Limit fried savouries, opt to use the air fryer if you can. Break your fast with dates and nuts and fresh fruit or prepare a mezze platter instead. You want to replenish the body so make sure you eat mindfully and include healthy fats, proteins, carbs and vegetables on your plate. Soup or bone broth is an excellent option and is hydrating as well as nutritious. Have small meals in the evening instead of one big meal, break up your meal dividing it into the night so that your body slowly makes up for what was lost in the day. Continue to sip on water as well through the night setting an alarm if needed. As much as you may want to skip the morning meal and sleep instead, you need the fuel for the day ahead. Skipping breakfast can make you ill and making fasting even harder. 

By eating and drinking through the night your body can make up for what was lost through the day. You may also find it easier to feed your baby through the night while being able to replenish fluids and calories. We often call this reverse cycling where a baby will make up for lost feeds in the day by feeding more at night.

Rest as much as you can where ever you can. Limit chores and cooking time, try to nap if you can. Remember that breastfeeding usually burns calories and fluids so you want to limit activity while you’re fasting as you are not able to replenish these till later. 

Try not to skip feeds especially if your baby is under 6 months. Frequent feeds will help keep your supply up. If you feel there is a slight dip especially towards the end of the day, try breast compressions as you feed. You can also add some expressing in your routine if you have the time to help keep supply up. You can use excess milk to top up or stash in the freezer. Only pump after your baby has fed. If you feel supply has dropped and your baby isn’t getting enough please discontinue fasting and do skin to skin and have a nursing day. Contact a lactation consultant if you need further assistance.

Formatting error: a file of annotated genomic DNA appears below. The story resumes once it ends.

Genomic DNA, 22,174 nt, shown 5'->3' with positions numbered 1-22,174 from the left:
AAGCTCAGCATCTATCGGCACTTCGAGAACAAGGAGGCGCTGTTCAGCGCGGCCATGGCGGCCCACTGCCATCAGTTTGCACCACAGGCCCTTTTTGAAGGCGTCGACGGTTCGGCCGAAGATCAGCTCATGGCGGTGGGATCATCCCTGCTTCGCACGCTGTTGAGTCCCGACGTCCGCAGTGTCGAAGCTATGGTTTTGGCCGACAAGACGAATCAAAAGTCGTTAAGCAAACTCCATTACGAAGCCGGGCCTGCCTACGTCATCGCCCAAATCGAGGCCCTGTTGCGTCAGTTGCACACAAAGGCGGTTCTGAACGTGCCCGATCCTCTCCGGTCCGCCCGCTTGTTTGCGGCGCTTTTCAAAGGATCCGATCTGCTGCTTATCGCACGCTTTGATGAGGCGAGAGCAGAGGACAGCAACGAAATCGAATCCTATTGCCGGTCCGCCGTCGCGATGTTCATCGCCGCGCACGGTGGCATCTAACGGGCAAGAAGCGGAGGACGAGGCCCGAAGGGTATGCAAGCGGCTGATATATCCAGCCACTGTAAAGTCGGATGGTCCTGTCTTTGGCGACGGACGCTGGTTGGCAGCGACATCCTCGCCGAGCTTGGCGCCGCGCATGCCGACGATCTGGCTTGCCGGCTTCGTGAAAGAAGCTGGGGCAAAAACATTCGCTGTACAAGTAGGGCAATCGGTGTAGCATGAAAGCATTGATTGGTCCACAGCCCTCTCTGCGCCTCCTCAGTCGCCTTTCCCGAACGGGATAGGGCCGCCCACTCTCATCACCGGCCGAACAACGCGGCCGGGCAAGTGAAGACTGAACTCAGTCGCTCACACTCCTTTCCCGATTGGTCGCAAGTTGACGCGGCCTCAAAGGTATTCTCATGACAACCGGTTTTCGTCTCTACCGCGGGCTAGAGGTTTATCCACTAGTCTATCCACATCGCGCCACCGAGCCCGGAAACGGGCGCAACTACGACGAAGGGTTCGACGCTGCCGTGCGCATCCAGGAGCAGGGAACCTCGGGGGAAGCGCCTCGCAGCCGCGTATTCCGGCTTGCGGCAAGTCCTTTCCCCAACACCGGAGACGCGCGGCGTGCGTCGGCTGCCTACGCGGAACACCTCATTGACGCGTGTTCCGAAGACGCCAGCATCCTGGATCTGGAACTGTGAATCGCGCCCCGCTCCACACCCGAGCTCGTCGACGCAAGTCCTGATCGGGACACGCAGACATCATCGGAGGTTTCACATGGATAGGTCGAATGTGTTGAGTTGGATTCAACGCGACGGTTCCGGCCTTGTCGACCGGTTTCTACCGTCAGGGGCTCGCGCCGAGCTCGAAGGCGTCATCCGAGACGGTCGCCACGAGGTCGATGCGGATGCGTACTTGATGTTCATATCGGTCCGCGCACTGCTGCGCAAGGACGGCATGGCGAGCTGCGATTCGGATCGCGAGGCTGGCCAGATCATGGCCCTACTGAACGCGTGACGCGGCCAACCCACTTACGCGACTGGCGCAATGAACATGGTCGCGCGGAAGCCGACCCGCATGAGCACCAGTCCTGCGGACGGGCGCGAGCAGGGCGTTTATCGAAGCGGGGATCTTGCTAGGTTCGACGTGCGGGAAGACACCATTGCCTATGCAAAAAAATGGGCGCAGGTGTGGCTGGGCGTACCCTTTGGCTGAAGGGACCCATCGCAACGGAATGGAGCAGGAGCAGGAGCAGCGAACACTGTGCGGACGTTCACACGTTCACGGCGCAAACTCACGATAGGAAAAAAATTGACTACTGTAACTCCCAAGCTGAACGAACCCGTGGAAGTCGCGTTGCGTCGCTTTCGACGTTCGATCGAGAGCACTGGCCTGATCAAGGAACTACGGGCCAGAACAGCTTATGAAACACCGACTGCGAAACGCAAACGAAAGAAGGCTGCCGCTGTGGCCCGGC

Galactagogues are certain foods or herbs that can help increase supply. They cannot replace frequent feeds, the best way to keep supply up is by feeding often, but they are a helpful tool especially in Ramadan. Incorporate them in your diet to help boost supply. Examples of galactagogues are fenugreek, brewers yeast, turmeric, fennel seeds, nuts like almonds, garlic and ginger, wholegrains like oatmeal, dark leafy greens such as spinach. Some can be found in tablet form like fenugreek or you can get brewers yeast in powder form which is helpful to add in smoothies and oats. 

For older toddlers where milk supply is fully established and solids are the main source of nutrition, it’s OK to skip the occasional feed in the day if you’re feeling drained. Delay or distract baby from a feed with a toys, games, going outside or playing with them. Offer them a meal/drink/snack. 

Understand that with illness of a baby, its normal for them to drink more, your breastmilk will provide antibodies and comfort. They may not want food at this point and your milk is their main source of nutrition. It’s temporary and if, due to their excess drinking, you’re unwell or dehydrated and weak, take a break from fasting or fast alternate days until you’re both feeling better. 

If you feel sick and cannot manage, don’t force yourself to fast. Fasting is not meant to cause harm to the body. Take breaks when you absolutely cannot keep going or fast alternate days.

May you all have a blessed month.